Wednesday, October 11, 2017

6-Step Process to Designing Curriculum (Part 1)

By Kim Miklusak
From Kern, Thomas, and Hughes. See link above.

I am currently taking a Foundations of Curriculum and Instruction course at UIC.  Our textbook, while a medical curriculum textbook, reminds us that curriculum design crosses education fields and that what we are doing in our classes every year has its grounding in research.  Kern, Thomas, and Hughes in their book provide a 6-step approach to curriculum development.  I will cover the first step in the first installment.  My goal is to share the theory behind our current practices to serve as a guide as design and redesign our courses.

Step 1: General Needs Assessment
In the general needs assessment you will identify the problem: something simple like "how do we do a better job of teaching X, Y, Z" or a more complex question like "why are students not able to get through the entire curriculum?"  For instance, how do we improve writing of a research paper?  Or how do we engage students in metacognitive reading practice?  The problem may not deal with content at all and instead focus on areas like teacher qualities or student attitudes.  You will analyze whom the problem affects, what it affects, and the quantitative/qualitative importance of these effects.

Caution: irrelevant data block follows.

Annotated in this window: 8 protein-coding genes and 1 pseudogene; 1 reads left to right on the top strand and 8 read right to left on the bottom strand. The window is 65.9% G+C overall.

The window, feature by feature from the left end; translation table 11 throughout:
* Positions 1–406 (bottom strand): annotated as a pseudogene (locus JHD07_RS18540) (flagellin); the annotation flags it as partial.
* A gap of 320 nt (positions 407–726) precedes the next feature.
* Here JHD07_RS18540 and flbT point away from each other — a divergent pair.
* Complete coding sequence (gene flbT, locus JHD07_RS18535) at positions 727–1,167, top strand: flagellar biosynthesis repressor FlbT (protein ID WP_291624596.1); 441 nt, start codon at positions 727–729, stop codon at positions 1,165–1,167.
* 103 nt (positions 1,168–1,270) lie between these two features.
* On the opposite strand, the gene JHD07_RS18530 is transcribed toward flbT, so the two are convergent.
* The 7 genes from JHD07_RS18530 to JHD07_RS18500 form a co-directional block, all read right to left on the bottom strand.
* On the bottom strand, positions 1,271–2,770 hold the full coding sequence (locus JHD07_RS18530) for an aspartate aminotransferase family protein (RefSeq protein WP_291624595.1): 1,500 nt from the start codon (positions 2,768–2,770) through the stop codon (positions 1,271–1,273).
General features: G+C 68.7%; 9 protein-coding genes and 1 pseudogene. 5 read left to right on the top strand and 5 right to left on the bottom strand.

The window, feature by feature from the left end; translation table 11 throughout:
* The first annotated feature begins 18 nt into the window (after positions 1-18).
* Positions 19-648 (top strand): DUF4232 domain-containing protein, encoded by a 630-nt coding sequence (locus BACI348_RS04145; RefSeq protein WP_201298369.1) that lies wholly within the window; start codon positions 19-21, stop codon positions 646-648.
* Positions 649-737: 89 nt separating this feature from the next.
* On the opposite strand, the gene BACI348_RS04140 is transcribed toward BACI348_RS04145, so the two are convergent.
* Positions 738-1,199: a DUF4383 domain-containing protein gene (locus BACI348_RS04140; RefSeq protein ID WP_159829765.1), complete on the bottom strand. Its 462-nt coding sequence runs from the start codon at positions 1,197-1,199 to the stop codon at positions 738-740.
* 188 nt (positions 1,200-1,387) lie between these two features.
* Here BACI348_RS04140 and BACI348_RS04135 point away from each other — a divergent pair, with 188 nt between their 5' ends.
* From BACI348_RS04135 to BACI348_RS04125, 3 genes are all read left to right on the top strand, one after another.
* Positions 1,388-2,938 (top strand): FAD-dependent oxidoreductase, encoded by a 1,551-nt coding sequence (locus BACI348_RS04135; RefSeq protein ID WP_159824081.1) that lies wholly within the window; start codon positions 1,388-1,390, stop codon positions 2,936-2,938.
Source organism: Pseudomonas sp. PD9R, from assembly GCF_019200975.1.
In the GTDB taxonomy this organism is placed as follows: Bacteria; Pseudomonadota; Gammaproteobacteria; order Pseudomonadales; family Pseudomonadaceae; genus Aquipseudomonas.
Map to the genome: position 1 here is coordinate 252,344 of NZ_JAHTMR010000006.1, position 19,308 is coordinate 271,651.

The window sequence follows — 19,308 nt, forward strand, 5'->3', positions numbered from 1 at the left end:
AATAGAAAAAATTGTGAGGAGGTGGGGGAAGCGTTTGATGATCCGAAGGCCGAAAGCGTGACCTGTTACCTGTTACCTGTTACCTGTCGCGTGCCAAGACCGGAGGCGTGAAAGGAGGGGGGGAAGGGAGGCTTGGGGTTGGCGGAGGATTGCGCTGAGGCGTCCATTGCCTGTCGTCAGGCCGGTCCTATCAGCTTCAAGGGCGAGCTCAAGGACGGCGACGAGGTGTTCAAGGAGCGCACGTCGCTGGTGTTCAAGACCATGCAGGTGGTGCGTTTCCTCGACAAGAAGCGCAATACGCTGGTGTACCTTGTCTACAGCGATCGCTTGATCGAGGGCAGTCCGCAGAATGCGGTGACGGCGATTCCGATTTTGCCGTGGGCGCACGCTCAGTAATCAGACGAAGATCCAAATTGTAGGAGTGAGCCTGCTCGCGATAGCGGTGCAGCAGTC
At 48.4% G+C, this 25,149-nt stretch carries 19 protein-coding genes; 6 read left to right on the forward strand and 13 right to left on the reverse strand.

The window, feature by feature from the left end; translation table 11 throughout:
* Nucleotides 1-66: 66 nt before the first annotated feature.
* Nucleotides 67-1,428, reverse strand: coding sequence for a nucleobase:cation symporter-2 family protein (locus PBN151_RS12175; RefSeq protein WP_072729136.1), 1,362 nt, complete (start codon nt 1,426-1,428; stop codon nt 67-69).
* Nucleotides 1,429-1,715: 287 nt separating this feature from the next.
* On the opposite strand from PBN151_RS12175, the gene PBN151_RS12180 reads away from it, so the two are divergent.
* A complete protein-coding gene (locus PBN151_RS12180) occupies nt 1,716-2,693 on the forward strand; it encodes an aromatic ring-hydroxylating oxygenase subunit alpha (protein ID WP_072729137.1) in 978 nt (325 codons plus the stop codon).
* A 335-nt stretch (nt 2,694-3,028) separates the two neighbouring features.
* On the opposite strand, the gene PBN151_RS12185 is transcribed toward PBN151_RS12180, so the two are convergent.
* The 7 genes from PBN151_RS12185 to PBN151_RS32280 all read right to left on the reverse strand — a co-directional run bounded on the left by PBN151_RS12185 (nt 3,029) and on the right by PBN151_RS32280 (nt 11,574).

In the end, you need to consider the current approach as compared to the ideal approach.  That gap between current vs. ideal is your needs assessment and should be investigated from the angle of all stakeholders--teachers, students, administrators, etc.

In Practice:
What does this mean for our day-to-day lives in curriculum design?  First, I wonder when we sit down to redesign our curriculum, if we start with identifying problems.  If there isn't an identifiable problem, why are we redesigning?  Do we have metrics to show something is missing or not working effectively?  Or do we focus on "I'd like to..." or "wouldn't it be fun if..." thoughts, which have their place, but may not be a priority.

I also wonder in our curriculum designs if we take into account teacher qualities or student attitudes.  Do we consider what other factors may be limiting success in our curriculum such as stakeholders' prior knowledge and attitudes, personal skills and environmental forces, and current rewards/punishments?  Some of this is out of our control, but these are areas we should at least investigate as we reflect upon potential problems to address.

In the next blog post I will discuss Step 2--the targeted needs assessments--where we engage other stakeholders in redesigning the curriculum process.

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